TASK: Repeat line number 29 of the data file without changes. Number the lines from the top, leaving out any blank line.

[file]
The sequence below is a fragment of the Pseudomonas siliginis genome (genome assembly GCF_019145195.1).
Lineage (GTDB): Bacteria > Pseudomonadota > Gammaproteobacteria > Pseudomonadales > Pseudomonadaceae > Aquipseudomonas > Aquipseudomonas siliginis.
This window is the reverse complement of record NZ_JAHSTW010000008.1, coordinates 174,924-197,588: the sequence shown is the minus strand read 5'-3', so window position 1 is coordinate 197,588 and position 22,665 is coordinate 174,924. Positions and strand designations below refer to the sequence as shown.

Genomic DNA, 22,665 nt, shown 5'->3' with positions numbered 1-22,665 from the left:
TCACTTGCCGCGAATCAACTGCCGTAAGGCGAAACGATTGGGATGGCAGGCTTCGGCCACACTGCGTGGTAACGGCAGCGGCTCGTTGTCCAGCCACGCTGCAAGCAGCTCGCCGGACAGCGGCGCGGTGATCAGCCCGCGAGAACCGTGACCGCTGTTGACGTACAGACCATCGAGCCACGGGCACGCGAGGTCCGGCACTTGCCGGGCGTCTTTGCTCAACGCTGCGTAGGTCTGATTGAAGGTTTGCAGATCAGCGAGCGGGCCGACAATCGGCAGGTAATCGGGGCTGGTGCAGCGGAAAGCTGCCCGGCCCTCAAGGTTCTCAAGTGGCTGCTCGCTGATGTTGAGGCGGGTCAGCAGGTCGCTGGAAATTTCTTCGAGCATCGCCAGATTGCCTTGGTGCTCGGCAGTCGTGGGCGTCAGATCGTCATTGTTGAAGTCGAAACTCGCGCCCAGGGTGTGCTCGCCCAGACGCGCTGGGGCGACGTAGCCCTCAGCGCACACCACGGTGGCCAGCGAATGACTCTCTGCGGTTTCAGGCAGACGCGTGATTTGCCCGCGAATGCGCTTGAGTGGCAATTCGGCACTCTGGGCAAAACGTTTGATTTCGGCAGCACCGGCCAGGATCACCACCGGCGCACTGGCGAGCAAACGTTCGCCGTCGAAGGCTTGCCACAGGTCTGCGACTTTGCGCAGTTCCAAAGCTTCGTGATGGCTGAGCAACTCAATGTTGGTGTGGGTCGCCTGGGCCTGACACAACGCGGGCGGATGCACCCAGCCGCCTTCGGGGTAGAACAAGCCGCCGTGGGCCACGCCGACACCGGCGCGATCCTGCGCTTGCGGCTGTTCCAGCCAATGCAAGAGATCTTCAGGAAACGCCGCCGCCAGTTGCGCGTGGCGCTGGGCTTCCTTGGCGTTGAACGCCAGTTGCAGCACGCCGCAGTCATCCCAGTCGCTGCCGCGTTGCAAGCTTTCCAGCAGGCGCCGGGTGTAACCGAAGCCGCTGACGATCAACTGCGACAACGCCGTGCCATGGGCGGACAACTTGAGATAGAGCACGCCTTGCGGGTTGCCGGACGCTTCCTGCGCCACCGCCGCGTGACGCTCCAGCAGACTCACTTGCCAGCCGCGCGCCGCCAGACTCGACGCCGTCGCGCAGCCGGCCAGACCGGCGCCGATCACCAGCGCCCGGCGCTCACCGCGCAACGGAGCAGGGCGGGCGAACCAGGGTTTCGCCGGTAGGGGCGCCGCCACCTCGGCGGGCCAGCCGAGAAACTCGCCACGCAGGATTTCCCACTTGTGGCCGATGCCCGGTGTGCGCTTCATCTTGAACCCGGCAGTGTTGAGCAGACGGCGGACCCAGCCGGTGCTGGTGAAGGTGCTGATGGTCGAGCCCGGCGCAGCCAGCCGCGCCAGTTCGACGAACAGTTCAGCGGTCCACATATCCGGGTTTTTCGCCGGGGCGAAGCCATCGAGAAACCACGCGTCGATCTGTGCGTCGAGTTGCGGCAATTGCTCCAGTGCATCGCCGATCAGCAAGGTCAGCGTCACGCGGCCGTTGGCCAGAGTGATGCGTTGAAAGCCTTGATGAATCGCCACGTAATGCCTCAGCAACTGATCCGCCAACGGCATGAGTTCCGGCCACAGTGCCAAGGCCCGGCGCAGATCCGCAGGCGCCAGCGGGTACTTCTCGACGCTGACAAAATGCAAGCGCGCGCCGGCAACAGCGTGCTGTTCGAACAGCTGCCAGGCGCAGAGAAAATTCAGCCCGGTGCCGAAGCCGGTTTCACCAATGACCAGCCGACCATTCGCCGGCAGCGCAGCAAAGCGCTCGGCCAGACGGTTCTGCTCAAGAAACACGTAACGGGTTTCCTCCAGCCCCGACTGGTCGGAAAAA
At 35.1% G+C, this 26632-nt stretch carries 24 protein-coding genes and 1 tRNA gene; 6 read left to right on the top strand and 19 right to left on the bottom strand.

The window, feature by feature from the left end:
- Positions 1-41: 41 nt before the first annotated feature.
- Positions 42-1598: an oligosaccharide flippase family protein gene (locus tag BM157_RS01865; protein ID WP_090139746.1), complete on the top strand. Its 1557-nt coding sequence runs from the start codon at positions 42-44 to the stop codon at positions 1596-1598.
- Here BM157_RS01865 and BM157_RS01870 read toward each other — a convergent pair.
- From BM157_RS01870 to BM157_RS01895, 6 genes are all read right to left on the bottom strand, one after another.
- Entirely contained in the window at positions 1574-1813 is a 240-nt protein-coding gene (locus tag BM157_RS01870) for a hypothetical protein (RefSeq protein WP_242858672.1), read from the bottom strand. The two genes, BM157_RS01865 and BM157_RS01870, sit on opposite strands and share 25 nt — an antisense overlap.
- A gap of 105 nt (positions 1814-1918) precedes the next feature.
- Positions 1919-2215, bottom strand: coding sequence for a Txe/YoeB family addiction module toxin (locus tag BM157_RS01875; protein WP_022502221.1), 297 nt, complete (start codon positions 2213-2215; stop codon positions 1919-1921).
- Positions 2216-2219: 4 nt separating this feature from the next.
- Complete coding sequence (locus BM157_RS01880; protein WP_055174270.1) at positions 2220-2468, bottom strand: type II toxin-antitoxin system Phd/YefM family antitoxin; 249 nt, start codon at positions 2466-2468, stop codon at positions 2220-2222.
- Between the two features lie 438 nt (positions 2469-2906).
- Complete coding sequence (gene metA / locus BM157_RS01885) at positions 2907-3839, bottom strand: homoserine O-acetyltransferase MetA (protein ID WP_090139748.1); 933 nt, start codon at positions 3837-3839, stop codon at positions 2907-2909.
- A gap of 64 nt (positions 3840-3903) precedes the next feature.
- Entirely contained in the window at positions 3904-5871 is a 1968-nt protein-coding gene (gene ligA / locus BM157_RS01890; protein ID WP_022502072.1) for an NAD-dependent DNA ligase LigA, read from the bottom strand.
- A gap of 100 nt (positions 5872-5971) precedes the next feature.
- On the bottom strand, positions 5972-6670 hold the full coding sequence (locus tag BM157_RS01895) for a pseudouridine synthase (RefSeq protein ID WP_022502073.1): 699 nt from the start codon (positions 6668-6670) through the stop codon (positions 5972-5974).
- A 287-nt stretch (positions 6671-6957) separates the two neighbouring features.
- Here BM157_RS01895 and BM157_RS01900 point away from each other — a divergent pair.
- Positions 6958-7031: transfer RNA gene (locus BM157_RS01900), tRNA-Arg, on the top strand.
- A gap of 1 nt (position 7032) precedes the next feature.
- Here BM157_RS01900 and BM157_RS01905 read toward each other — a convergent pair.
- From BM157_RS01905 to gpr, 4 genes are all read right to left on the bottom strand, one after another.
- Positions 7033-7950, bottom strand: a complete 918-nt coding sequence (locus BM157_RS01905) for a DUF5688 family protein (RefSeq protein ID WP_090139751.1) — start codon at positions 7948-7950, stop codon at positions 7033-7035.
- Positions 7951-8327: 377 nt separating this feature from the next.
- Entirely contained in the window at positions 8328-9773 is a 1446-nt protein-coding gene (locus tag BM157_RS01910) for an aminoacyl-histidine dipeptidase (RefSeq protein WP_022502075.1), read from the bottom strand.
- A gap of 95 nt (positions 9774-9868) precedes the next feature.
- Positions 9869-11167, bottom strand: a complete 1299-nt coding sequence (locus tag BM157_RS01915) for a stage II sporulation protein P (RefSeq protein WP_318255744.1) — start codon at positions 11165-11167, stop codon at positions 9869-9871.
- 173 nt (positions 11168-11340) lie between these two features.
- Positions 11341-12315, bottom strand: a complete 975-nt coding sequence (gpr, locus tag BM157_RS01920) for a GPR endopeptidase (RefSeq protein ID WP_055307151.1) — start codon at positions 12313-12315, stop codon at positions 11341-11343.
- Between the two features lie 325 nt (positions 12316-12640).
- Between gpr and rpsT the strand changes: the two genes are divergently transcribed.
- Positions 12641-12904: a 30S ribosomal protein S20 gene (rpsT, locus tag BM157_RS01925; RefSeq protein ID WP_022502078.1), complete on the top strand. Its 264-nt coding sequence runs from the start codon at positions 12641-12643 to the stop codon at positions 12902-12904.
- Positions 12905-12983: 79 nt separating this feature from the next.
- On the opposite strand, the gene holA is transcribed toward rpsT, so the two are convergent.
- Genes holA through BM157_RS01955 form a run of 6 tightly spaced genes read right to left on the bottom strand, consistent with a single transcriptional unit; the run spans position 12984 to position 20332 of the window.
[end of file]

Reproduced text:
- Positions 7033-7950, bottom strand: a complete 918-nt coding sequence (locus BM157_RS01905) for a DUF5688 family protein (RefSeq protein ID WP_090139751.1) — start codon at positions 7948-7950, stop codon at positions 7033-7035.